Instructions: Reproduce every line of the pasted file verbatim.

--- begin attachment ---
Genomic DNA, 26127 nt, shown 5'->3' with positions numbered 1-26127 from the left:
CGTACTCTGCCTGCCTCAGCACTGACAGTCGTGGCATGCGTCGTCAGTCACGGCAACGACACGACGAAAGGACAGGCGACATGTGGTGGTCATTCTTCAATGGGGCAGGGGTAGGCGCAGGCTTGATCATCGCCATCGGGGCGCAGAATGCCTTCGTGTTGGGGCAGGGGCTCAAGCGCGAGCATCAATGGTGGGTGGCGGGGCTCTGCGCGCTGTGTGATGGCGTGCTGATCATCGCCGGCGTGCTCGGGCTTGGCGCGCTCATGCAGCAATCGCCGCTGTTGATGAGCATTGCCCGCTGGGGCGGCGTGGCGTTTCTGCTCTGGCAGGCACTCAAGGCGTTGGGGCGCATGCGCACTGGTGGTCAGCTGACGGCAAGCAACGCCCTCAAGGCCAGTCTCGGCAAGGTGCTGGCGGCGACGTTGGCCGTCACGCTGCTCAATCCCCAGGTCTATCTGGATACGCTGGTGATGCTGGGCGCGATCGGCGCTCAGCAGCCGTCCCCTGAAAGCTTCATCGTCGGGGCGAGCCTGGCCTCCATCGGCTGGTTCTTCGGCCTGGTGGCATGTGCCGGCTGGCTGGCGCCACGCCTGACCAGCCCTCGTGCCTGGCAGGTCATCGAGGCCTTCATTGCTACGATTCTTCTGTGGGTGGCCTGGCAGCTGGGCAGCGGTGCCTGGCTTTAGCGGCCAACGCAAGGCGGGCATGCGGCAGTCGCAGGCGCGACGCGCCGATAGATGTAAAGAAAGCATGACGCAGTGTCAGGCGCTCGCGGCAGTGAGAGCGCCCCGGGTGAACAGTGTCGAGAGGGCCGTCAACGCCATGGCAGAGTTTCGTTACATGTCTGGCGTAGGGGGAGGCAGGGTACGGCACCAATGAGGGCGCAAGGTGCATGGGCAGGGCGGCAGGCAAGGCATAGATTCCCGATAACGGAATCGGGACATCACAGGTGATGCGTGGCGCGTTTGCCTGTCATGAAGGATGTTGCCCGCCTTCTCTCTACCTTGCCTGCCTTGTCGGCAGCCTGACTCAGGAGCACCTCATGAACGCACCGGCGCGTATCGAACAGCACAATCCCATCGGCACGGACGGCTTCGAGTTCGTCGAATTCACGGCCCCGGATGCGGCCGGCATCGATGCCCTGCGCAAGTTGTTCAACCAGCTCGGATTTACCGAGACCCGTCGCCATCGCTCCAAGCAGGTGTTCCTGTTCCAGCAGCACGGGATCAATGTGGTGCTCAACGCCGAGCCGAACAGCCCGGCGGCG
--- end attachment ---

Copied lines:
Genomic DNA, 26127 nt, shown 5'->3' with positions numbered 1-26127 from the left:
CGTACTCTGCCTGCCTCAGCACTGACAGTCGTGGCATGCGTCGTCAGTCACGGCAACGACACGACGAAAGGACAGGCGACATGTGGTGGTCATTCTTCAATGGGGCAGGGGTAGGCGCAGGCTTGATCATCGCCATCGGGGCGCAGAATGCCTTCGTGTTGGGGCAGGGGCTCAAGCGCGAGCATCAATGGTGGGTGGCGGGGCTCTGCGCGCTGTGTGATGGCGTGCTGATCATCGCCGGCGTGCTCGGGCTTGGCGCGCTCATGCAGCAATCGCCGCTGTTGATGAGCATTGCCCGCTGGGGCGGCGTGGCGTTTCTGCTCTGGCAGGCACTCAAGGCGTTGGGGCGCATGCGCACTGGTGGTCAGCTGACGGCAAGCAACGCCCTCAAGGCCAGTCTCGGCAAGGTGCTGGCGGCGACGTTGGCCGTCACGCTGCTCAATCCCCAGGTCTATCTGGATACGCTGGTGATGCTGGGCGCGATCGGCGCTCAGCAGCCGTCCCCTGAAAGCTTCATCGTCGGGGCGAGCCTGGCCTCCATCGGCTGGTTCTTCGGCCTGGTGGCATGTGCCGGCTGGCTGGCGCCACGCCTGACCAGCCCTCGTGCCTGGCAGGTCATCGAGGCCTTCATTGCTACGATTCTTCTGTGGGTGGCCTGGCAGCTGGGCAGCGGTGCCTGGCTTTAGCGGCCAACGCAAGGCGGGCATGCGGCAGTCGCAGGCGCGACGCGCCGATAGATGTAAAGAAAGCATGACGCAGTGTCAGGCGCTCGCGGCAGTGAGAGCGCCCCGGGTGAACAGTGTCGAGAGGGCCGTCAACGCCATGGCAGAGTTTCGTTACATGTCTGGCGTAGGGGGAGGCAGGGTACGGCACCAATGAGGGCGCAAGGTGCATGGGCAGGGCGGCAGGCAAGGCATAGATTCCCGATAACGGAATCGGGACATCACAGGTGATGCGTGGCGCGTTTGCCTGTCATGAAGGATGTTGCCCGCCTTCTCTCTACCTTGCCTGCCTTGTCGGCAGCCTGACTCAGGAGCACCTCATGAACGCACCGGCGCGTATCGAACAGCACAATCCCATCGGCACGGACGGCTTCGAGTTCGTCGAATTCACGGCCCCGGATGCGGCCGGCATCGATGCCCTGCGCAAGTTGTTCAACCAGCTCGGATTTACCGAGACCCGTCGCCATCGCTCCAAGCAGGTGTTCCTGTTCCAGCAGCACGGGATCAATGTGGTGCTCAACGCCGAGCCGAACAGCCCGGCGGCG